Private companies offering earthquake insurance in Texas accept autopay transfers or manual payments. You can set up automated payments via credit cards, debit cards, Electronic Funds Transfer (EFT), or online bill pay. Automatic payments transfer your earthquake premium when it is due to avoid canceled policy due to missing payments. Note that using credit and debit cards often attracts service fees. An alternative to automatic payments is paying by check, cash, or money order. Manual payments are often made in person, which may be time-consuming since you must visit the insurance company.
Policyholders pay for earthquake insurance in Texas. An earthquake policyholder may be a homeowner, renter, or tenant insuring a residential/commercial property against ground tremors.
Acceptable payment options for purchasing an earthquake policy in Texas include:
Checks (cashier check, business check, and personal check)
Electronic bank transfers
Credit/Debit Cards ( Discover, Visa, Mastercard, American Express, or Diners Club)
Yes. Insured, mostly commercial property owners, can apply for premium financing to fund their earthquake policy. Premium financing works like a typical loan: a premium financing company pays off an individual's earthquake premium in the form of a loan. It then provides an easy method for the insured to repay the loan with interest. In Texas, licensed premium financing companies may be insurance agents, private companies, or banks. Not all policyholders can fund their earthquake insurance policies using premium financing. Generally, premium financing companies in Texas often consider only business owners or individuals with high net worth or loan collateral for premium financing. This is why it is important to speak with a knowledgeable state-licensed insurance agent in Texas before going ahead with premium financing. A professional can also discuss other methods of financing earthquake premiums.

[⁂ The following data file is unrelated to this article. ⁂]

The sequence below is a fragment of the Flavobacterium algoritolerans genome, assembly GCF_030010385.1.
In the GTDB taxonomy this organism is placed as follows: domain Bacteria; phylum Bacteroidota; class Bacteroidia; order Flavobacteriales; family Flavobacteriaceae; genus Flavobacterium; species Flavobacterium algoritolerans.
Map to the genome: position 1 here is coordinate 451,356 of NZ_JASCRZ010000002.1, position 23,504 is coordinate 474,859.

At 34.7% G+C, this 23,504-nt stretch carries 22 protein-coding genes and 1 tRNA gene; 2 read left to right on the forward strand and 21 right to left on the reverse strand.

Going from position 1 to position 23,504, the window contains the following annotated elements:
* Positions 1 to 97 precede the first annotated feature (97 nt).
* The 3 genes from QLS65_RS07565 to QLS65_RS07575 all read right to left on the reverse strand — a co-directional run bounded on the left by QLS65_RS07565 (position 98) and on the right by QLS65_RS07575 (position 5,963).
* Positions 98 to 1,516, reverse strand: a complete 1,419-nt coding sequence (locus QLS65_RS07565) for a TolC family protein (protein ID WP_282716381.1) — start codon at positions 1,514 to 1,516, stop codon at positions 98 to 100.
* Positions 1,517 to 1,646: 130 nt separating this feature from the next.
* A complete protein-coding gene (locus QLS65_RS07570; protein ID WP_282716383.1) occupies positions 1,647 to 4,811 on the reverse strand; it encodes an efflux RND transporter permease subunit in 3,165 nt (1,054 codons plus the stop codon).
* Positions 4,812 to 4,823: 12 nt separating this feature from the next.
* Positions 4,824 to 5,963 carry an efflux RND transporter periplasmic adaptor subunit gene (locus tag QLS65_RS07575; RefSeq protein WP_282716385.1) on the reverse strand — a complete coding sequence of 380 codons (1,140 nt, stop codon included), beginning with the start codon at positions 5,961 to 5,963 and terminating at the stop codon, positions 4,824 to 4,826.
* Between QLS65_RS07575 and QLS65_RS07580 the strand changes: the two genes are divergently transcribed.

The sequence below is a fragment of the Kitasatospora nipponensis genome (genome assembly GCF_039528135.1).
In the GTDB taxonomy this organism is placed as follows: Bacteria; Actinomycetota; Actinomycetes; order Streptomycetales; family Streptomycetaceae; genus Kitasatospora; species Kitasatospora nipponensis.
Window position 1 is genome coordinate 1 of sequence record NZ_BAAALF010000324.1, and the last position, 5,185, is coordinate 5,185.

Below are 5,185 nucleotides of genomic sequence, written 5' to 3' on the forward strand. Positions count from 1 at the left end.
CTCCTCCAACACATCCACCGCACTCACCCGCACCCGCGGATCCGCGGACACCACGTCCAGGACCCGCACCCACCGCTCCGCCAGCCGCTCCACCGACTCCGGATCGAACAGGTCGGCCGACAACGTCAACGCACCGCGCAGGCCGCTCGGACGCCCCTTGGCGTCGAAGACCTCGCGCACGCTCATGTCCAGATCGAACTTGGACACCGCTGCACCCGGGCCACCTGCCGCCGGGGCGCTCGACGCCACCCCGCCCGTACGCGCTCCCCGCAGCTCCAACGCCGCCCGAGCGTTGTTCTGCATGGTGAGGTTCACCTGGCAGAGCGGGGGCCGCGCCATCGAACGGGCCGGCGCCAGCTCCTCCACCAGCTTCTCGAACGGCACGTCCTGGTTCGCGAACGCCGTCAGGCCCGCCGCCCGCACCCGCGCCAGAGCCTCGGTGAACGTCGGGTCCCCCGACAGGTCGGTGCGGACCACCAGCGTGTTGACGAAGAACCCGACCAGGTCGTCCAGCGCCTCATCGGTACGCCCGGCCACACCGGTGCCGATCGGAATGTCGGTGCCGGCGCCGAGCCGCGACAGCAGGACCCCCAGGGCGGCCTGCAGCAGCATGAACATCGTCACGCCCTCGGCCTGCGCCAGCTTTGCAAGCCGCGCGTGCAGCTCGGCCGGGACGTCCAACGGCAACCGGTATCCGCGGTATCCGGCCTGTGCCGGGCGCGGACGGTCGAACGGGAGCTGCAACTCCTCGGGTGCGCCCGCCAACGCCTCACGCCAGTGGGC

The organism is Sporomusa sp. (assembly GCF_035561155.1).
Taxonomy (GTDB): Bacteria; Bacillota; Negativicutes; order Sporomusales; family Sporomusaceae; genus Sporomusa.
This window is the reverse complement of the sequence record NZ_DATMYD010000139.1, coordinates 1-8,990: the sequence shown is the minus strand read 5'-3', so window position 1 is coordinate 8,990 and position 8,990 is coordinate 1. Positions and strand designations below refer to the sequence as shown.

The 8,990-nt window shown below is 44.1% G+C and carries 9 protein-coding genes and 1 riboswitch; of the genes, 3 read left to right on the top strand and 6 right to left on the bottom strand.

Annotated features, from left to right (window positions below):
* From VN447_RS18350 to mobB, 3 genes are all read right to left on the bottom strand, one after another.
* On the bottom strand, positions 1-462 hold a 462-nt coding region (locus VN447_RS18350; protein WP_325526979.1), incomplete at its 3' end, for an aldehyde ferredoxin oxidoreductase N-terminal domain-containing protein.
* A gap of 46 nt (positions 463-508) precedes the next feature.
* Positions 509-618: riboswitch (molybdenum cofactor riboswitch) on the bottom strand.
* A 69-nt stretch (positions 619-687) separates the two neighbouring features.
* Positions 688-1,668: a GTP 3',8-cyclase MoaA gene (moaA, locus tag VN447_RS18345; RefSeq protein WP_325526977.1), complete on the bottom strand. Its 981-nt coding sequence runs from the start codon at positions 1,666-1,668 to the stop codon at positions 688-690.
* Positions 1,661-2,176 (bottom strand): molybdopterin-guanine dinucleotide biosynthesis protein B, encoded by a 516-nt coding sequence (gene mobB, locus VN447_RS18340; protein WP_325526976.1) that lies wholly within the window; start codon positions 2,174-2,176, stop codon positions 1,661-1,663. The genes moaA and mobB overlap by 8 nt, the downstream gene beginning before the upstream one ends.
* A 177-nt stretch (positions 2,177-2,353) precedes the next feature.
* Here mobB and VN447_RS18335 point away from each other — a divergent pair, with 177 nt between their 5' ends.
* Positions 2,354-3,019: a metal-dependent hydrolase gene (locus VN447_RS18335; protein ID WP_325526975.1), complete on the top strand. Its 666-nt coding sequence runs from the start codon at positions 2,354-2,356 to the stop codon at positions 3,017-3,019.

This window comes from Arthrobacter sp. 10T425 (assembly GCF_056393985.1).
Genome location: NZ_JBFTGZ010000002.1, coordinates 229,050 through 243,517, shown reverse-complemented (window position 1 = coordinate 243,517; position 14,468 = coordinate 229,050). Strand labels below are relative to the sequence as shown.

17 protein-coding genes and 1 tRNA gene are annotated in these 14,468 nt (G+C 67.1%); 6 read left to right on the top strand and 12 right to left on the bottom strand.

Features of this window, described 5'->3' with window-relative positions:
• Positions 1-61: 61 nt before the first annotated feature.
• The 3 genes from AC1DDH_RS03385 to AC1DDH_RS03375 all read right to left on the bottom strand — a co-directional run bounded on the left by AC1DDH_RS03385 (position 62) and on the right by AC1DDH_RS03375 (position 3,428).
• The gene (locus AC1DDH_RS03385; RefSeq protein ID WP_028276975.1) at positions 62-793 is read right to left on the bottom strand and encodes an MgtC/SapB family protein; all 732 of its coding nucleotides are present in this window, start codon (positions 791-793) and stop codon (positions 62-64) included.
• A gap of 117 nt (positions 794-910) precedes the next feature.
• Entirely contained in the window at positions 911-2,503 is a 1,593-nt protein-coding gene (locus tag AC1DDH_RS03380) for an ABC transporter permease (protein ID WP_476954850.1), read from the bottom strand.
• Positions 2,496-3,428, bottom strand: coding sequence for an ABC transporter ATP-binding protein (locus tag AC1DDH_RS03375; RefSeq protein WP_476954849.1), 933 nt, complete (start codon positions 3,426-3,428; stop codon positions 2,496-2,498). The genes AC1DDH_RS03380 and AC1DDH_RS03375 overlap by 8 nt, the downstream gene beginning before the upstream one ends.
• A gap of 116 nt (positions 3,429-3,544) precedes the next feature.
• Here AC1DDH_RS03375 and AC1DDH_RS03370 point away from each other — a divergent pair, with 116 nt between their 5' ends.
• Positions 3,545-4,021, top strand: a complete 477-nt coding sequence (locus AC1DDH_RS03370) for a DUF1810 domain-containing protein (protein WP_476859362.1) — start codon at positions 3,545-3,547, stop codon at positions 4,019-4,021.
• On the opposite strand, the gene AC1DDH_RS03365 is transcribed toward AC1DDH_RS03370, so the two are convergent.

Generally, earthquake insurance is paid annually. However, some insurers allow policyholders to pay their insurance premiums in monthly or quarterly installments. Monthly premiums are usually paid:
on the first of each month,
on the anniversary of the policy, or
according to your billing schedule.
You should discuss your earthquake insurance bills with your insurer. If you have questions about the policy terms or to find the address where to send the payment, contact a knowledgeable property insurance agent, who can go over your coverages and clarify any ambiguities..
No, earthquake insurance in Texas does not impose additional taxes on the insured.
Similarly, claims payout received from your insurance company to repair or replace a building or personal property after an earthquake loss is not considered income, and therefore is received by the insured tax-free. The Internal Revenue Service (IRS) only taxes income.
You should refrain from late earthquake premium payments. Insurance companies frown at late payments and may cancel your policy. Some insurers will notify you a week before the premium payment is due to avoid late payment. You can set up automatic transfers to help you pay on the due date. Otherwise, you should contact your insurer to explain why you may not pay on the due date and keep your earthquake coverage in good standing.